We have come to believe and know.....

The Fourteenth Sunday
after Pentecost
Proper 16 - Year B
John 6:56-69

… Jesus asked the twelve, “Do you also wish to go away?” Simon Peter answered him, “Lord, to whom can we go? You have the words of eternal life. We have come to believe and know that you are the Holy One of God.”

Do you remember “One Way - Jesus” T shirts?   Did you ever own one?  I might have, back in the day.

If not, I owned other equally enthusiastic proclamations of my new found Christian faith.  I certainly had friends who wore those T shirts emblazoned with a hand with a single finger pointing to the sky and the words “One Way” and “Jesus” written around it.   

We were converts on a narrow road.  It said more about us, though, than it did about Jesus.

The 1970’s were an interesting decade of spiritual enterprise on the west coast of North America – incense sticks, patchouli oil, LSD, Maharishis and blacklight posters.  The West Coast was full of hippies, even long after hippiedom had begun to wane elsewhere.  Some hippies became Jesus People.  Some Jesus People fell away from the Christian tradition completely. Some of them moved into rigorous Baptist or Pentecostal churches.  Some of those Jesus People gravitated to traditional churches in time and developed a love of historic liturgy and a more nuanced approach to the outside world.  There are now bishops in the Anglican tradition who, if persuaded, might dig around in their boxes of old photos and find one of some long-haired teenager, or young adult, sitting around with his chums on a Vancouver or Seattle park bench in 1974 and wearing a “one way - Jesus” T shirt.

One way.  One thing to do.  One road in or out.  One tool in the toolbox.  One answer to any question.  

You’d do your level best to avoid being in a situation like that.  If one of your adult children were to phone you and say “Dad, I’m in a situation where there appears to be only one thing I can do” you’d later grumble (out loud or to yourself) that this was clearly a result of bad planning.  In a perfect world we keep our options open: right or left, basic or enhanced, paper or plastic, manual or automatic.  We sit back.  We choose.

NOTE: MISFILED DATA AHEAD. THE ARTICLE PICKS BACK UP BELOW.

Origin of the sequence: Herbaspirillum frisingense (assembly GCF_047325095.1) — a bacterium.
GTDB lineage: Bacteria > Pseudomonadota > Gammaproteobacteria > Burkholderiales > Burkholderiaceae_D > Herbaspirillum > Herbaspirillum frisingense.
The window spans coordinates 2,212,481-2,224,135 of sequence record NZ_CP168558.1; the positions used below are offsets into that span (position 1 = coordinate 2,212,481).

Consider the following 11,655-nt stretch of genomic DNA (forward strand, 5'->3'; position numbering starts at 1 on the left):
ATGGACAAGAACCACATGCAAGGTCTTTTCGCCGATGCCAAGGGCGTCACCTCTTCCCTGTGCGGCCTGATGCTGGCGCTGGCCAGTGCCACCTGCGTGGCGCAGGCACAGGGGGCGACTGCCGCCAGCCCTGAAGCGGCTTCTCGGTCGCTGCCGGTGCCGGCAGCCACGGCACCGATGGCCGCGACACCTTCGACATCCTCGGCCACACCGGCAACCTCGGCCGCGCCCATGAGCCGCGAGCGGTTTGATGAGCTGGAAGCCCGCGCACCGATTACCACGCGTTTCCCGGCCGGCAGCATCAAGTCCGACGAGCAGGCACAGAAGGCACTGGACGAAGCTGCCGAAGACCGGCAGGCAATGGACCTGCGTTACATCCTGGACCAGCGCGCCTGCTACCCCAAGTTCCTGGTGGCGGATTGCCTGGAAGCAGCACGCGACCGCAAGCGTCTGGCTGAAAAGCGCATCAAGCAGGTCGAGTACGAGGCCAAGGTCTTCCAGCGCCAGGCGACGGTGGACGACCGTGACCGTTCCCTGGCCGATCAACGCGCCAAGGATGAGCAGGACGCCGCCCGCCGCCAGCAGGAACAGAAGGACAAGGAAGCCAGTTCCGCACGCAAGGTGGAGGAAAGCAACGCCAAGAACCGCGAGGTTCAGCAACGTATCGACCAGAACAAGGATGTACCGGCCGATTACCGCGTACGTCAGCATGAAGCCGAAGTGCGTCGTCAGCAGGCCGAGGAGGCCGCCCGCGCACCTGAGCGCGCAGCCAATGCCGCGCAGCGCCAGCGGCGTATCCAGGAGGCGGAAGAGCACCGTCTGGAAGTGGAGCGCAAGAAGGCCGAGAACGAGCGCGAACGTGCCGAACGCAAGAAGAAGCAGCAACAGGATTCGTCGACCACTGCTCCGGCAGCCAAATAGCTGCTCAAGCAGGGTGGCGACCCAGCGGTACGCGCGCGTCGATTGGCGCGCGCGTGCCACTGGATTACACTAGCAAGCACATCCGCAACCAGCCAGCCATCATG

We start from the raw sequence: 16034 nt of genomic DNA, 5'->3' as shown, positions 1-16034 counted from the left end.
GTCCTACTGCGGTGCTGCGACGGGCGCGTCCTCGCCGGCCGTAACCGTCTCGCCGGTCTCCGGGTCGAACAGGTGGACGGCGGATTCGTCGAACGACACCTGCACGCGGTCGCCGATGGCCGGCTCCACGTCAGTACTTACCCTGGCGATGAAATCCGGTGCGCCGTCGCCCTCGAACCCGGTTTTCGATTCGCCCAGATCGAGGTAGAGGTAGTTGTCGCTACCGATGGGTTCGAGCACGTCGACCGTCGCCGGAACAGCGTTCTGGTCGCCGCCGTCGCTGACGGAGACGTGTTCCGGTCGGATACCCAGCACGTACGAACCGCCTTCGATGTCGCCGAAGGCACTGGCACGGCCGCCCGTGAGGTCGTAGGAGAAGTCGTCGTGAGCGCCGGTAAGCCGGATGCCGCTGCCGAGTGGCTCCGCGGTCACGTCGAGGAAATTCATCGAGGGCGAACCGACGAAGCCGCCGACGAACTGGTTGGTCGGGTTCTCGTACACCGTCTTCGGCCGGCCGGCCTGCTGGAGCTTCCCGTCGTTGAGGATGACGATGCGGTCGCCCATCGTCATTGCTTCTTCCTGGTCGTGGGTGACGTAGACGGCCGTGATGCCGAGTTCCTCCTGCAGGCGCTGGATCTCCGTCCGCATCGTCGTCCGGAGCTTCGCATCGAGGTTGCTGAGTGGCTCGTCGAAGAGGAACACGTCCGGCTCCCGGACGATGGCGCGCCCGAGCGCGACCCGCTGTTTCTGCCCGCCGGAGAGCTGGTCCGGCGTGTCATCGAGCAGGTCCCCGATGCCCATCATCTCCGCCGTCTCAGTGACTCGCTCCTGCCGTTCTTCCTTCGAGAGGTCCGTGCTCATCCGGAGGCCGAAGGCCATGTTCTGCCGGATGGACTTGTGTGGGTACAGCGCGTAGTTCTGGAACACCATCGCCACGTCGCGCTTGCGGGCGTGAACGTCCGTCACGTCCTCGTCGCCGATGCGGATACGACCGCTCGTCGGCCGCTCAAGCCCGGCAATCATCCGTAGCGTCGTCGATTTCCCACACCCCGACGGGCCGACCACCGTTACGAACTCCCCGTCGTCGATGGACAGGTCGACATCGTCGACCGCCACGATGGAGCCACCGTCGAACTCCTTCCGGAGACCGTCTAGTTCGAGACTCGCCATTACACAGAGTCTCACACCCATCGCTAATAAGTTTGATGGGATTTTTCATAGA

If the religious offering is one of ideas, then yes.  You pick and choose.  You bash ideas around.  The Gospel is proclaimed in a marketplace, cheek to jowl with other ideas about divinity and morality.  Christian preaching can, and has been over the years, threatening and manipulative – this must be both resisted and repented of.  We deny men and women the integrity of choosing.  Christian "belonging" has often, at the same time, been a matter of following in the footsteps of clan or family.  No choice is ever made.

The treasure in the Gospel message is not the path taken by men and women and their proud ownership of that bit of trail but what God has offered which is, in fact, God and his Kingdom.  The leading edge of what God is doing is the offering of a person, who is, in real terms, God’s own self.  Our Gospel reading this afternoon ends with the smallest subset of Jesus’ hearers – his own twelve disciples - who have not drifted away when the words of Jesus became difficult.

The person of Jesus – their road.  
The Body and Blood of Christ – their nourishment.  
His death and resurrection – their future.  

There is much here to question and much to be troubled about but they remain persuaded.  Their certainty is not that of a newcomer and their presence beside him is no family tradition. Jesus can see the struggle on their faces and so he asks them a question which points to the ever-open exit door.  

“Do you also wish to go away?”
 he asks.  And yet they remain.

“We have come to believe” they say.  

There is no easy answer.  The disciples have struggled and that struggle has been answered positively by experience. 

You men and women here this afternoon deserve the very same space.  Use it well.

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